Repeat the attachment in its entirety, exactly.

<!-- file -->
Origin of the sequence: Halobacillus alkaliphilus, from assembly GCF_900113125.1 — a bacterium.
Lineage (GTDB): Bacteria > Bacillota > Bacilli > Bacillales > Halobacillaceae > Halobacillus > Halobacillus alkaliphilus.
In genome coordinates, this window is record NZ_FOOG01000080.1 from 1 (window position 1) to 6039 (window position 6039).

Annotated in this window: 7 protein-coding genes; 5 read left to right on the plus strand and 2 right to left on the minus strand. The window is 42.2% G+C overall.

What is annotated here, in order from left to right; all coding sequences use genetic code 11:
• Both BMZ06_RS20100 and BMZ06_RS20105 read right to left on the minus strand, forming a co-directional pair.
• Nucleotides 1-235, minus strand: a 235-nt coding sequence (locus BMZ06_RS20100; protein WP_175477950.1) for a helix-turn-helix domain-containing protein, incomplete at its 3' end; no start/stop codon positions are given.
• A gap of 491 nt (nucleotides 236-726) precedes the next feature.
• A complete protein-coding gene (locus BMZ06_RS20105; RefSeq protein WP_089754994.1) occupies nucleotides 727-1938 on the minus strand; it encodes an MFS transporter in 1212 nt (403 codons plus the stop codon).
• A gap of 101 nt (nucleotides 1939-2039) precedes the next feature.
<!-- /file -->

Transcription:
Origin of the sequence: Halobacillus alkaliphilus, from assembly GCF_900113125.1 — a bacterium.
Lineage (GTDB): Bacteria > Bacillota > Bacilli > Bacillales > Halobacillaceae > Halobacillus > Halobacillus alkaliphilus.
In genome coordinates, this window is record NZ_FOOG01000080.1 from 1 (window position 1) to 6039 (window position 6039).

Annotated in this window: 7 protein-coding genes; 5 read left to right on the plus strand and 2 right to left on the minus strand. The window is 42.2% G+C overall.

What is annotated here, in order from left to right; all coding sequences use genetic code 11:
• Both BMZ06_RS20100 and BMZ06_RS20105 read right to left on the minus strand, forming a co-directional pair.
• Nucleotides 1-235, minus strand: a 235-nt coding sequence (locus BMZ06_RS20100; protein WP_175477950.1) for a helix-turn-helix domain-containing protein, incomplete at its 3' end; no start/stop codon positions are given.
• A gap of 491 nt (nucleotides 236-726) precedes the next feature.
• A complete protein-coding gene (locus BMZ06_RS20105; RefSeq protein WP_089754994.1) occupies nucleotides 727-1938 on the minus strand; it encodes an MFS transporter in 1212 nt (403 codons plus the stop codon).
• A gap of 101 nt (nucleotides 1939-2039) precedes the next feature.